1. Section Editor(s): Risser, Nancy MN, RN, C, ANP
  2. Murphy, Mary CPNP, PhD, Literature Review Editors

Article Content

Dreher GK: Curbside consultation: Is this patient really incompetent? Am Fam Phys 2005;71(1):191-4.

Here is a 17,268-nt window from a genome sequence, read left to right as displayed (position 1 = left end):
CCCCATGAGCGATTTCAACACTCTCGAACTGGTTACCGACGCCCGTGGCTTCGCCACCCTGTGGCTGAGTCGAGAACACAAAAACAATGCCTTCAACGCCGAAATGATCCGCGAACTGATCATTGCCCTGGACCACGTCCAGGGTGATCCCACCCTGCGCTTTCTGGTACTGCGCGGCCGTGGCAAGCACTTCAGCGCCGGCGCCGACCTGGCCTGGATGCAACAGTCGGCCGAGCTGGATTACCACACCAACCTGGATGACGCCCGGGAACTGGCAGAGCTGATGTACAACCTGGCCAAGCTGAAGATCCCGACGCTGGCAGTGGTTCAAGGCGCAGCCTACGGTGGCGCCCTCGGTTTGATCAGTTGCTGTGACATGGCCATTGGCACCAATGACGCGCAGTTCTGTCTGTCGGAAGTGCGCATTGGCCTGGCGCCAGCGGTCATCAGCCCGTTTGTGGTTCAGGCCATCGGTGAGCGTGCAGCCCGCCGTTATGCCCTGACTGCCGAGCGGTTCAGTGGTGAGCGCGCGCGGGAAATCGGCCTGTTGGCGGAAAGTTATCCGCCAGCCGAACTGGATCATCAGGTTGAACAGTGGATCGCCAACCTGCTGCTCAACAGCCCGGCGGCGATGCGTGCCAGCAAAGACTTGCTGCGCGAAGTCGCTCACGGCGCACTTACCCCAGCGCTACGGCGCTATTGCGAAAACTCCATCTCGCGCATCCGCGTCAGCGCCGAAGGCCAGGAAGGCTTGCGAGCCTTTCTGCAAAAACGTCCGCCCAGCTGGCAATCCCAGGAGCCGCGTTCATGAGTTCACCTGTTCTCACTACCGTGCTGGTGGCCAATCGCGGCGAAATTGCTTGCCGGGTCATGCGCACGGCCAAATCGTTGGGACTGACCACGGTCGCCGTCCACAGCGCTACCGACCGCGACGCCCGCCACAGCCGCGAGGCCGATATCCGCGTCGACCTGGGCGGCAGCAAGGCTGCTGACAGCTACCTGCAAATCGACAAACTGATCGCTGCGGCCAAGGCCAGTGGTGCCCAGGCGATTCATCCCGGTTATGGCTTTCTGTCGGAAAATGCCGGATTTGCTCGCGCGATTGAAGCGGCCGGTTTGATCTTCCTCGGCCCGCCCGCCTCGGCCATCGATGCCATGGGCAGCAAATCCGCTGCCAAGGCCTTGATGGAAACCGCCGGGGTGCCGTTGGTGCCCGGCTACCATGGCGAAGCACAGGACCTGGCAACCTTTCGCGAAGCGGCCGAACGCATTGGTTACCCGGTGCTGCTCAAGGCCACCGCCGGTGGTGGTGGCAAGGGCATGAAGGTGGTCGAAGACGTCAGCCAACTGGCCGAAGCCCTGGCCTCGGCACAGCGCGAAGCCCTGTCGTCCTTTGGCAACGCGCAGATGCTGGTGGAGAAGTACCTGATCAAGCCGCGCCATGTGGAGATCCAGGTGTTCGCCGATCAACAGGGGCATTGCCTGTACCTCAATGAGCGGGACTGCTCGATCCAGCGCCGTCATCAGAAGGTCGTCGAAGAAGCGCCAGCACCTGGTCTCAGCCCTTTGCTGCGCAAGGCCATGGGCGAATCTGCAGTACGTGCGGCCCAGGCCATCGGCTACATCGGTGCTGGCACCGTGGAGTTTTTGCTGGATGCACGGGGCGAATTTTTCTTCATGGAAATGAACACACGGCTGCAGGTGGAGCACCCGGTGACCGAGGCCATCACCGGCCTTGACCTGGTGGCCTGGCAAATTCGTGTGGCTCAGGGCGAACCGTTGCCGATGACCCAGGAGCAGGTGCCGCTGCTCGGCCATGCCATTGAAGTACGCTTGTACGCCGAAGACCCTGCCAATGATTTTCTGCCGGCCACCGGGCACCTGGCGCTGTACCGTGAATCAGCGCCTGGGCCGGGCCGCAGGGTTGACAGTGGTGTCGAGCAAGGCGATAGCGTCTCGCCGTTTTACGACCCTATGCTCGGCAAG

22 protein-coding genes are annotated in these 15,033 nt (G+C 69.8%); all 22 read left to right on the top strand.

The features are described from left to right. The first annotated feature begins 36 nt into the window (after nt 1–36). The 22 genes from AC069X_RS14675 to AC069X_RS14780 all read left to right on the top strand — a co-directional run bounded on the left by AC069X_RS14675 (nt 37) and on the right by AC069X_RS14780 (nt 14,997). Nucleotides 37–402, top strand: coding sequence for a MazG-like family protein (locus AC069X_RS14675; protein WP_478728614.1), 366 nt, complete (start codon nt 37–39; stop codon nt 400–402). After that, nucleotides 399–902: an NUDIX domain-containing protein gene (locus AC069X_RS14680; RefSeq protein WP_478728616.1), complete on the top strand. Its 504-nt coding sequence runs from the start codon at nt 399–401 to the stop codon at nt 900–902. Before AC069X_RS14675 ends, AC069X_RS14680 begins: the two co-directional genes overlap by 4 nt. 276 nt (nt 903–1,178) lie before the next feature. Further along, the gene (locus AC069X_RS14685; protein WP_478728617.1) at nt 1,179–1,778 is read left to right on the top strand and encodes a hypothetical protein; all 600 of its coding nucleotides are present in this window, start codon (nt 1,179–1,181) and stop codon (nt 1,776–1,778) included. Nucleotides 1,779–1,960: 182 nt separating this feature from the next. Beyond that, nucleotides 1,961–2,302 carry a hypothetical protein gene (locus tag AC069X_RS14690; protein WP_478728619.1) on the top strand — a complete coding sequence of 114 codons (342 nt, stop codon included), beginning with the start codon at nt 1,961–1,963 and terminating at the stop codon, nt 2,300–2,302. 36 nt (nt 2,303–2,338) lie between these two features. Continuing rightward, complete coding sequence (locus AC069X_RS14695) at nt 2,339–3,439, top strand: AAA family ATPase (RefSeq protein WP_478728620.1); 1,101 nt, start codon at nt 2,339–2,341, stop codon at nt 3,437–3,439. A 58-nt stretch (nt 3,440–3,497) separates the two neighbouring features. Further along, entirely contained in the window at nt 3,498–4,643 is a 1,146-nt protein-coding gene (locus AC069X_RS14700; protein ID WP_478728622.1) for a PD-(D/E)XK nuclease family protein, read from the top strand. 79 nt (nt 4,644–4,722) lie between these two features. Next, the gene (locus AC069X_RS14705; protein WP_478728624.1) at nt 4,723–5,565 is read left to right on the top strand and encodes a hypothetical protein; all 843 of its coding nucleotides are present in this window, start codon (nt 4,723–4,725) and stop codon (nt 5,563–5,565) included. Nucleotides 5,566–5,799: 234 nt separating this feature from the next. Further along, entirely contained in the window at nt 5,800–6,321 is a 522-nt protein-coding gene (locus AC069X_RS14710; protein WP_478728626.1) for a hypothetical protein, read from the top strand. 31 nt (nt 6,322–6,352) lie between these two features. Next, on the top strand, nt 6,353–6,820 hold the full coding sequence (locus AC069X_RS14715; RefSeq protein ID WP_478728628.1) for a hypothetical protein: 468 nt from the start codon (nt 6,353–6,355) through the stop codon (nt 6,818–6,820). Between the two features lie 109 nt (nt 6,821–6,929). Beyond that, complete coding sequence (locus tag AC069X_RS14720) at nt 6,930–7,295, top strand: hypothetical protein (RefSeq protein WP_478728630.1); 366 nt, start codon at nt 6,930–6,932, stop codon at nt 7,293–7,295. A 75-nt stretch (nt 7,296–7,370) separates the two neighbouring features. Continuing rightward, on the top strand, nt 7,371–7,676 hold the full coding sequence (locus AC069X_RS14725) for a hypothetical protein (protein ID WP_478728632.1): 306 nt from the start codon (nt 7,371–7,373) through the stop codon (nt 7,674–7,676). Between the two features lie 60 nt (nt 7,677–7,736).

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The author uses a case scenario to illustrate key principles regarding the role of a clinician with a patient and his legal guardian. Although every state has its own statutes, there is general guidance from the Uniform Guardianship and Protective Proceedings Act of 1997. Guardianship should be reserved for cases where less restrictive means will not meet needs. It should only remove those rights that the incapacitated person can no longer exercise or manage. Incapacity in one area, such as money management, does not mean the individual cannot receive and evaluate medical information or make medical decisions. Incapacity proven in the past cannot be assumed to continue to exist. A patient should be given the chance to demonstrate capacity because the burden of proof is always on those who wish to remove a person's rights. When the patient does lack capacity to make medical decisions, the guardian is still required to take into account the views and values of the patient. The guardian is expected to maintain enough contact with the patient to know his capabilities, limitations, needs, and opportunities. When the patient does not have the capability of making medical decisions, the provider should approach the guardian just as he would a patient. Although not expected to discuss every decision with patients, providers are expected to inform patients adequately of the general course of treatment and advise them of any new problems or risks that would require changing the course of care.